The U.S. economy will eventually rebound from the Great Recession. Millions of American workers will not.
What some economists now project — and policymakers are loath to admit — is that the U.S. unemployment rate, which stood at 9.6% in August, could remain elevated for years to come.
The nation's job deficit is so deep that even a powerful recovery would leave large numbers of Americans out of work for years, experts say. And with growth now weakening, analysts are doubtful that companies will boost payrolls significantly any time soon. Unemployment, long considered a temporary, transitional condition in the United States, appears to be settling in for a lengthy run.
"This is the new reality," said Mark Zandi, chief economist at Moody's Analytics. "In the past decade we've gone from the best labor market in our economic history to arguably one of the worst. It's going to take years, if not decades, to completely recover from the fallout."
Major employers including automakers and building contractors were at the core of the meltdown this time around. Even when the economy picks up, these sectors won't quickly rehire all the workers they shed during the downturn.
Many small businesses, squeezed by tight credit and slow sales, similarly aren't in a hurry to add employees. Some big corporations are enjoying record profits precisely because they've kept a tight lid on hiring. And state and local governments are looking to ax more teachers, police officers and social workers to balance their budgets. Meanwhile, U.S. legislators have shown little appetite for a new round of stimulus spending.
It all points to a long slog for the nation's unemployed. In May, a record 46% of all jobless Americans had been out of work for more than six months. That's the highest level since the government started keeping track in 1948, and it's about double the percentage of long-term unemployed seen during the brutal recession of the early 1980s.
Jobless Americans such as Mignon Veasley-Fields of Los Angeles don't need government data to tell them that something has changed. A former administrative assistant at an L.A. charter school, she has searched fruitlessly for employment for more than two years. She's losing hope of ever working again.
"If I were 18, I'd say, 'I can bounce back.' But I'm 61," said Veasley-Fields, a dignified woman with graying, close-cropped hair. "It's really scary. It's like someone just put a pillow over your head and smothered you."
Laid off in June 2008 from her $45,000-a-year post, Veasley-Fields at first wasn't overly concerned. A college graduate, she had always enjoyed steady employment, including a long stint as a research manager at consulting firm McKinsey & Co. She crafted a crisp resume, networked through job clubs and navigated online employment sites like the seasoned researcher that she is.
But weeks stretched into months, with hundreds of unanswered job applications. California's jobless rate in July stood at 12.3%, the third-highest in the nation, behind Nevada and Michigan. Veasley-Fields' unemployment benefits have run out, her credit cards are maxed. She fears losing the tidy mid-Wilshire District bungalow where she and her 77-year-old husband are raising two granddaughters. Above all, she's stunned that a middle-class life that took decades to build could unravel so quickly. She recently visited a food bank to secure enough staples to feed the girls.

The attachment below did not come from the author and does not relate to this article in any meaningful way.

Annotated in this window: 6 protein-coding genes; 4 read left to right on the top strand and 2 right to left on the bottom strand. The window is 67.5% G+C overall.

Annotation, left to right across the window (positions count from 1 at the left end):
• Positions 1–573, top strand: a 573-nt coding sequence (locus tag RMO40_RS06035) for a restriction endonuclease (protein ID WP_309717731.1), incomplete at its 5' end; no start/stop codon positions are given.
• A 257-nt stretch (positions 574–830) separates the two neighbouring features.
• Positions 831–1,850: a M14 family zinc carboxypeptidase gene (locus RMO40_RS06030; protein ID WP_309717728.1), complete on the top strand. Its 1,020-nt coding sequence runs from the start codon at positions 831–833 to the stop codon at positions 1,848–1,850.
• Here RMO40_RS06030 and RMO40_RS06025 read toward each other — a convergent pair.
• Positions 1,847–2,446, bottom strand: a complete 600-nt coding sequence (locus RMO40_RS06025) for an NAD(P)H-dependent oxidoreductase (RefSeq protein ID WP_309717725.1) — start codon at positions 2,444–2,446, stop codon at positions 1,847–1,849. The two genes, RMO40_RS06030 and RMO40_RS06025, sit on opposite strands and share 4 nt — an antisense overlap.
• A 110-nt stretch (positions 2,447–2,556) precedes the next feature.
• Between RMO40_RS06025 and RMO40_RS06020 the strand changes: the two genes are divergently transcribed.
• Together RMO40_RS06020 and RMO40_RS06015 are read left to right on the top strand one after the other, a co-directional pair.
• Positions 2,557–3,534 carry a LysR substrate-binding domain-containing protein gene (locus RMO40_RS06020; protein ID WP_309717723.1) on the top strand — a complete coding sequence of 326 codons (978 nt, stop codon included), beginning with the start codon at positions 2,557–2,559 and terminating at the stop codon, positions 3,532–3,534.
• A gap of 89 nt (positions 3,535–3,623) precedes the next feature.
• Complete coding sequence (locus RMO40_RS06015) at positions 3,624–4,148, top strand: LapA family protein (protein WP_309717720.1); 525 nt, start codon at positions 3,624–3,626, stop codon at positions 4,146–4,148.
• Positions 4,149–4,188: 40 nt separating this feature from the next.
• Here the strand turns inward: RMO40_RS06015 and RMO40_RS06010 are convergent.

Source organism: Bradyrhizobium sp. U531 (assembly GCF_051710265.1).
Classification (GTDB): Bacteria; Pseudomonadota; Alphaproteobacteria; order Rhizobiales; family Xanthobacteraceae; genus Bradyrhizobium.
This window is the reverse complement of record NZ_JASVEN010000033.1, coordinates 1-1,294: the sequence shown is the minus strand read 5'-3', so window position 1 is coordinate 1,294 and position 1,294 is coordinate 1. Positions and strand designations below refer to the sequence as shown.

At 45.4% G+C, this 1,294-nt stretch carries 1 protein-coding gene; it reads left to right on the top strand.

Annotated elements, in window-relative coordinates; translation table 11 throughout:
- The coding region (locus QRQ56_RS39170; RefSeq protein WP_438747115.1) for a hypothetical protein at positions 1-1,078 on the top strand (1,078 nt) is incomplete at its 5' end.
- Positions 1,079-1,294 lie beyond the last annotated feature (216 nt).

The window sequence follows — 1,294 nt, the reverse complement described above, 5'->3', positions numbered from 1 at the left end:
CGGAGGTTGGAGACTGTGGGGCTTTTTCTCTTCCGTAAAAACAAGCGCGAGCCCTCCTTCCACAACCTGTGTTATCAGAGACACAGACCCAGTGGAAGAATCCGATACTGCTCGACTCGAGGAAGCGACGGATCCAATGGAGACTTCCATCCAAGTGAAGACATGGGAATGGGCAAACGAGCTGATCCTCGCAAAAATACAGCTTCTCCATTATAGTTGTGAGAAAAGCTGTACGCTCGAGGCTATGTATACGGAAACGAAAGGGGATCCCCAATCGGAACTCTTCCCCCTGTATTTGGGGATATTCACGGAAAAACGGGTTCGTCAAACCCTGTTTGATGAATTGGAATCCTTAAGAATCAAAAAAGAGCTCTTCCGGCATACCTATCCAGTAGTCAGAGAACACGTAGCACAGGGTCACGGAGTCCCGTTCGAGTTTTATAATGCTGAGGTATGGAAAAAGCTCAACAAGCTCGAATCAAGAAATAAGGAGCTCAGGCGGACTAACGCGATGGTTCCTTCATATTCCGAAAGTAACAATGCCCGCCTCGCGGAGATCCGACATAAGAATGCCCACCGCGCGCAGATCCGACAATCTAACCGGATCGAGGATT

"I'm just hanging on a thread," she said.
Veasley-Fields suspects her age isn't doing her any favors. Indeed, 50.9% of unemployed workers 55 to 64 have been out of work at least 27 weeks. That's the highest percentage of long-term employment for any age group.
But young workers are suffering too. In August, the unemployment rate for workers 16 to 24 was 18.1%.
Research has shown that economic downturns can stunt the prospects of these new entrants to the job market for a decade or longer. Some college graduates unable to find jobs in their chosen fields are forced to trade down to lower-skilled, often temporary work. That translates into puny wages, missed opportunities and a slower climb up the career ladder.
The challenge is even tougher for those with less education. Juan Trillo, 23, was laid off from his $8-an-hour maintenance job two years ago. Trillo, who didn't finish high school, said he now finds himself competing against seasoned veterans for entry-level work.
He recently rode the bus from his home in Boyle Heights to interview with a company that administers professional exams. The job would consist mainly of rudimentary tasks like handing out tests and collecting them. Trillo, who sports a thin mustache and neatly trimmed hair, wore his nicest clothes — slacks, a tie and a fresh dress shirt. What he saw when he arrived made his heart sink.
"There was a waiting room full of people, all kinds of people, a lot of older people and a lot of them were college graduates. And I'm not," he said.